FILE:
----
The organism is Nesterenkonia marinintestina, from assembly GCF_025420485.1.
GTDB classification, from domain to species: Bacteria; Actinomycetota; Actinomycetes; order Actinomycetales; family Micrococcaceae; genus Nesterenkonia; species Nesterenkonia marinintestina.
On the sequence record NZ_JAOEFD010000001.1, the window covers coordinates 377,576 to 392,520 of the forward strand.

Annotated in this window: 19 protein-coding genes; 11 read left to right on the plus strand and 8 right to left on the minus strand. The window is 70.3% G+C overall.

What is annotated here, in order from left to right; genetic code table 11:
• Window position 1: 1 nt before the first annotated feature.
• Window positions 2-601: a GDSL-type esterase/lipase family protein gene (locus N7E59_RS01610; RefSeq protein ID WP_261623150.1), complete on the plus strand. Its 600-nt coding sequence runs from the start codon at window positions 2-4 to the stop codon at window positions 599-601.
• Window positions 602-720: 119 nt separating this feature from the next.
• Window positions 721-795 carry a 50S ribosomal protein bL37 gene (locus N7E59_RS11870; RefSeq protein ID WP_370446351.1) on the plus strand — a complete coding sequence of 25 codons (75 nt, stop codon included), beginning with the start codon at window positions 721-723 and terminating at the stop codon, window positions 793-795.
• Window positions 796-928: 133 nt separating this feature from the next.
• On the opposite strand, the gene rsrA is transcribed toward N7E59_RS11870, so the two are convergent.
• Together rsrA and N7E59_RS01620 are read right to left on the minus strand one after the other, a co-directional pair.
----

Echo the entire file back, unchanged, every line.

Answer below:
The organism is Nesterenkonia marinintestina, from assembly GCF_025420485.1.
GTDB classification, from domain to species: Bacteria; Actinomycetota; Actinomycetes; order Actinomycetales; family Micrococcaceae; genus Nesterenkonia; species Nesterenkonia marinintestina.
On the sequence record NZ_JAOEFD010000001.1, the window covers coordinates 377,576 to 392,520 of the forward strand.

Annotated in this window: 19 protein-coding genes; 11 read left to right on the plus strand and 8 right to left on the minus strand. The window is 70.3% G+C overall.

What is annotated here, in order from left to right; genetic code table 11:
• Window position 1: 1 nt before the first annotated feature.
• Window positions 2-601: a GDSL-type esterase/lipase family protein gene (locus N7E59_RS01610; RefSeq protein ID WP_261623150.1), complete on the plus strand. Its 600-nt coding sequence runs from the start codon at window positions 2-4 to the stop codon at window positions 599-601.
• Window positions 602-720: 119 nt separating this feature from the next.
• Window positions 721-795 carry a 50S ribosomal protein bL37 gene (locus N7E59_RS11870; RefSeq protein ID WP_370446351.1) on the plus strand — a complete coding sequence of 25 codons (75 nt, stop codon included), beginning with the start codon at window positions 721-723 and terminating at the stop codon, window positions 793-795.
• Window positions 796-928: 133 nt separating this feature from the next.
• On the opposite strand, the gene rsrA is transcribed toward N7E59_RS11870, so the two are convergent.
• Together rsrA and N7E59_RS01620 are read right to left on the minus strand one after the other, a co-directional pair.